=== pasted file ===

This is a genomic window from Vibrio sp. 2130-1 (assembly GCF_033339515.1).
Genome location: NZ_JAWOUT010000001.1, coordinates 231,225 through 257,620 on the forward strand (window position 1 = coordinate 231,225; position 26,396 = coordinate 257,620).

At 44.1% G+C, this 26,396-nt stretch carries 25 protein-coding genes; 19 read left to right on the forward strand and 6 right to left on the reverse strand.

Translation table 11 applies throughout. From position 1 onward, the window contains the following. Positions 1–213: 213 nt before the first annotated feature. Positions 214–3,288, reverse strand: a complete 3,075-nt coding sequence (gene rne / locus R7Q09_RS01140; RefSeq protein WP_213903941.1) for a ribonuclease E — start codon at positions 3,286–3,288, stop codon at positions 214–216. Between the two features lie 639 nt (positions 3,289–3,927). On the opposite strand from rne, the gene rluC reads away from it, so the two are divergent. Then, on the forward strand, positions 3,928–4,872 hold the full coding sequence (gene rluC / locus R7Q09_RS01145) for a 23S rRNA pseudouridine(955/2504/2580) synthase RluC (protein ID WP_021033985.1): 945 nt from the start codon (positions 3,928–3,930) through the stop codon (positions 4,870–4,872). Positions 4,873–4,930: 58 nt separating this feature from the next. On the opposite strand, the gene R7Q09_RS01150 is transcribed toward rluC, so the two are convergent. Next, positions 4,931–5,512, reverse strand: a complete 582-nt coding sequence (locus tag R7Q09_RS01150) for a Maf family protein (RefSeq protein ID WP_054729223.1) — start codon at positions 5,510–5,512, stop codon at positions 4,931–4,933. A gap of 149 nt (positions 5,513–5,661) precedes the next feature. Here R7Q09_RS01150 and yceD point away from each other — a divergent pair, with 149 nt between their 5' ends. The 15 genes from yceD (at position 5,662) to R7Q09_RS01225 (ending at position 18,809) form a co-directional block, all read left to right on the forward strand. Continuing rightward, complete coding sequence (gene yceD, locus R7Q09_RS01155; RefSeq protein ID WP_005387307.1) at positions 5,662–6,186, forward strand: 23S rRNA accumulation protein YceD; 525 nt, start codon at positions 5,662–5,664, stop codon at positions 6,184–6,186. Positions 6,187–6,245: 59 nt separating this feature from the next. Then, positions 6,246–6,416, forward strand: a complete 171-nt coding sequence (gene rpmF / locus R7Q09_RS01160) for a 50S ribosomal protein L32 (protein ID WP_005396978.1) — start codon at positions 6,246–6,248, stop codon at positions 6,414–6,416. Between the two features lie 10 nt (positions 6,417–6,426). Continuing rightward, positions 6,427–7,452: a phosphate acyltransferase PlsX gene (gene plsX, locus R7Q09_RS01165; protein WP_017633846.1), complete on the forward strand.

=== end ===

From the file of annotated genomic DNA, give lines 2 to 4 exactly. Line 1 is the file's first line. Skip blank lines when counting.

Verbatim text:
Genome location: NZ_JAWOUT010000001.1, coordinates 231,225 through 257,620 on the forward strand (window position 1 = coordinate 231,225; position 26,396 = coordinate 257,620).

At 44.1% G+C, this 26,396-nt stretch carries 25 protein-coding genes; 19 read left to right on the forward strand and 6 right to left on the reverse strand.

Translation table 11 applies throughout. From position 1 onward, the window contains the following. Positions 1–213: 213 nt before the first annotated feature. Positions 214–3,288, reverse strand: a complete 3,075-nt coding sequence (gene rne / locus R7Q09_RS01140; RefSeq protein WP_213903941.1) for a ribonuclease E — start codon at positions 3,286–3,288, stop codon at positions 214–216. Between the two features lie 639 nt (positions 3,289–3,927). On the opposite strand from rne, the gene rluC reads away from it, so the two are divergent. Then, on the forward strand, positions 3,928–4,872 hold the full coding sequence (gene rluC / locus R7Q09_RS01145) for a 23S rRNA pseudouridine(955/2504/2580) synthase RluC (protein ID WP_021033985.1): 945 nt from the start codon (positions 3,928–3,930) through the stop codon (positions 4,870–4,872). Positions 4,873–4,930: 58 nt separating this feature from the next. On the opposite strand, the gene R7Q09_RS01150 is transcribed toward rluC, so the two are convergent. Next, positions 4,931–5,512, reverse strand: a complete 582-nt coding sequence (locus tag R7Q09_RS01150) for a Maf family protein (RefSeq protein ID WP_054729223.1) — start codon at positions 5,510–5,512, stop codon at positions 4,931–4,933. A gap of 149 nt (positions 5,513–5,661) precedes the next feature. Here R7Q09_RS01150 and yceD point away from each other — a divergent pair, with 149 nt between their 5' ends. The 15 genes from yceD (at position 5,662) to R7Q09_RS01225 (ending at position 18,809) form a co-directional block, all read left to right on the forward strand. Continuing rightward, complete coding sequence (gene yceD, locus R7Q09_RS01155; RefSeq protein ID WP_005387307.1) at positions 5,662–6,186, forward strand: 23S rRNA accumulation protein YceD; 525 nt, start codon at positions 5,662–5,664, stop codon at positions 6,184–6,186. Positions 6,187–6,245: 59 nt separating this feature from the next. Then, positions 6,246–6,416, forward strand: a complete 171-nt coding sequence (gene rpmF / locus R7Q09_RS01160) for a 50S ribosomal protein L32 (protein ID WP_005396978.1) — start codon at positions 6,246–6,248, stop codon at positions 6,414–6,416. Between the two features lie 10 nt (positions 6,417–6,426). Continuing rightward, positions 6,427–7,452: a phosphate acyltransferase PlsX gene (gene plsX, locus R7Q09_RS01165; protein WP_017633846.1), complete on the forward strand.